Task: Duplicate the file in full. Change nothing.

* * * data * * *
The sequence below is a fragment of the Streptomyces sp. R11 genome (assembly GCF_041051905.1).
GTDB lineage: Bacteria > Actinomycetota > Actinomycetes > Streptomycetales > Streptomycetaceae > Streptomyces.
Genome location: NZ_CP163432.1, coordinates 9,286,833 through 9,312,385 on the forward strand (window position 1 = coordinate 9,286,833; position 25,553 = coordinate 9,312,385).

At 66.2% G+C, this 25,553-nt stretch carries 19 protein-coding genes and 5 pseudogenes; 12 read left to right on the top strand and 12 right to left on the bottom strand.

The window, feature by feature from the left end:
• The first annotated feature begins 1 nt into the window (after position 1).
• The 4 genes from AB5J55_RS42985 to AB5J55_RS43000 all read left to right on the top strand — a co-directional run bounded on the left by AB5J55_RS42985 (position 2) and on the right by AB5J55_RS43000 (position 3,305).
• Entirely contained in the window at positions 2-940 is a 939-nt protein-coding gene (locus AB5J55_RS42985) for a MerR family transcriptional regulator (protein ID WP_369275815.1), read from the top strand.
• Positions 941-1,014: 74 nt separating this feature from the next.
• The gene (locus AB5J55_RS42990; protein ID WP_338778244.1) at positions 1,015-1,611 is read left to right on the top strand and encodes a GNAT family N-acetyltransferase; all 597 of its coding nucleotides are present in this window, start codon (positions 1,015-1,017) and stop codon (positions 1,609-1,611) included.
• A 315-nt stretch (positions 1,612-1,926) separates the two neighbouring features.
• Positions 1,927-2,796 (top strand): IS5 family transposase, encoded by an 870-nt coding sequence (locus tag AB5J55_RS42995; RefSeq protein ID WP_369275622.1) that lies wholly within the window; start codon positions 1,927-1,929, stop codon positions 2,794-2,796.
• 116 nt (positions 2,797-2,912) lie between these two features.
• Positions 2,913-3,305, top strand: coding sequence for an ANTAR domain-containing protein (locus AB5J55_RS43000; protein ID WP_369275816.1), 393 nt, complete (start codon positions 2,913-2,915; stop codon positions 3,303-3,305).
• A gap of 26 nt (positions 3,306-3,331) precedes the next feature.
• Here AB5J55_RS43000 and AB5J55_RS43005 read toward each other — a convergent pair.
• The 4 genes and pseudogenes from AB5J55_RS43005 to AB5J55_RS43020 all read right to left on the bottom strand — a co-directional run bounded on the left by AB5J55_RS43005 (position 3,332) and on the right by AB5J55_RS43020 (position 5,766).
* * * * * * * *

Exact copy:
The sequence below is a fragment of the Streptomyces sp. R11 genome (assembly GCF_041051905.1).
GTDB lineage: Bacteria > Actinomycetota > Actinomycetes > Streptomycetales > Streptomycetaceae > Streptomyces.
Genome location: NZ_CP163432.1, coordinates 9,286,833 through 9,312,385 on the forward strand (window position 1 = coordinate 9,286,833; position 25,553 = coordinate 9,312,385).

At 66.2% G+C, this 25,553-nt stretch carries 19 protein-coding genes and 5 pseudogenes; 12 read left to right on the top strand and 12 right to left on the bottom strand.

The window, feature by feature from the left end:
• The first annotated feature begins 1 nt into the window (after position 1).
• The 4 genes from AB5J55_RS42985 to AB5J55_RS43000 all read left to right on the top strand — a co-directional run bounded on the left by AB5J55_RS42985 (position 2) and on the right by AB5J55_RS43000 (position 3,305).
• Entirely contained in the window at positions 2-940 is a 939-nt protein-coding gene (locus AB5J55_RS42985) for a MerR family transcriptional regulator (protein ID WP_369275815.1), read from the top strand.
• Positions 941-1,014: 74 nt separating this feature from the next.
• The gene (locus AB5J55_RS42990; protein ID WP_338778244.1) at positions 1,015-1,611 is read left to right on the top strand and encodes a GNAT family N-acetyltransferase; all 597 of its coding nucleotides are present in this window, start codon (positions 1,015-1,017) and stop codon (positions 1,609-1,611) included.
• A 315-nt stretch (positions 1,612-1,926) separates the two neighbouring features.
• Positions 1,927-2,796 (top strand): IS5 family transposase, encoded by an 870-nt coding sequence (locus tag AB5J55_RS42995; RefSeq protein ID WP_369275622.1) that lies wholly within the window; start codon positions 1,927-1,929, stop codon positions 2,794-2,796.
• 116 nt (positions 2,797-2,912) lie between these two features.
• Positions 2,913-3,305, top strand: coding sequence for an ANTAR domain-containing protein (locus AB5J55_RS43000; protein ID WP_369275816.1), 393 nt, complete (start codon positions 2,913-2,915; stop codon positions 3,303-3,305).
• A gap of 26 nt (positions 3,306-3,331) precedes the next feature.
• Here AB5J55_RS43000 and AB5J55_RS43005 read toward each other — a convergent pair.
• The 4 genes and pseudogenes from AB5J55_RS43005 to AB5J55_RS43020 all read right to left on the bottom strand — a co-directional run bounded on the left by AB5J55_RS43005 (position 3,332) and on the right by AB5J55_RS43020 (position 5,766).